Gadbois: On spring, distancing and gardening

Honestly, if I didn’t have my garden, I think this period of self-distancing would be a lot more difficult. With two teens and a dog at home, I am very happy with their company, but with some more clement weather now mercifully upon us, it is nice to just go outdoors into the garden on a sunny day for a breath of fresh air and to take a break from the bombardment of concerning news that we all find quite overwhelming. Gardening is, for me at least, a stress reducer and a form of exercise, both so essential to good mental health.

Nature is waking up. Birds are coming back and plants are starting to peek out of the ground. Normally, I would say let’s not go traipsing on our lawns too soon, let’s not lift the winter debris of dead grass and flower stalks until the ambient air has hit a consistent 10 degrees Celsius. But it is not a normal year is it?

So, if we are careful, we can get out there for an early start to our spring clean-up. A light raking and loosely depositing the larger debris on to our compost pile or at another spot on the perimeter of the property will allow those overwintering beneficial insects to emerge naturally and stick around. Now is a good time to over-seed the lawn too, especially since the voles, raccoons and skunks have been tunnelling into the ground in search of those yummy white grubs and leaving quite a mess behind. I call it nature’s aeration. A light topcoat of compost will provide cover and nutrients for the germinating turf seeds.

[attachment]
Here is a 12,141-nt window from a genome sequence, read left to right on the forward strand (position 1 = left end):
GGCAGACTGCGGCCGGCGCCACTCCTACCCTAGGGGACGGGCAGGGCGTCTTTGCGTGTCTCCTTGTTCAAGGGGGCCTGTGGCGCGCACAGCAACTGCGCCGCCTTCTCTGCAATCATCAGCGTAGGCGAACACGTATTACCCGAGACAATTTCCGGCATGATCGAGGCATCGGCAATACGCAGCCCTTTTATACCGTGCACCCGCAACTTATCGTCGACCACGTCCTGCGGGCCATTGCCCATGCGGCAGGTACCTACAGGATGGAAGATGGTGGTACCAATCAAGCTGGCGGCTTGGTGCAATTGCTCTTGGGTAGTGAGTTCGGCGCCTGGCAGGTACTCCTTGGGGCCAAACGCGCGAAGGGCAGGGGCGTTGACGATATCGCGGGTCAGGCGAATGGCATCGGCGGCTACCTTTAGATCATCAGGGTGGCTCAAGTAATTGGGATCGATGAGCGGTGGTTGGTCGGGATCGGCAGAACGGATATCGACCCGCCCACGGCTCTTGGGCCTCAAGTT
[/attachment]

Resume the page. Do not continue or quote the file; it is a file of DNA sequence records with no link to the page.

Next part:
The good news is there has been a sudden uptick in interest in planting vegetables this spring and seed houses are having an unusually good year. So good, in fact, they have been flooded with an unprecedented volume of seed requests. So good, that Vesey’s have recently posted on their online site: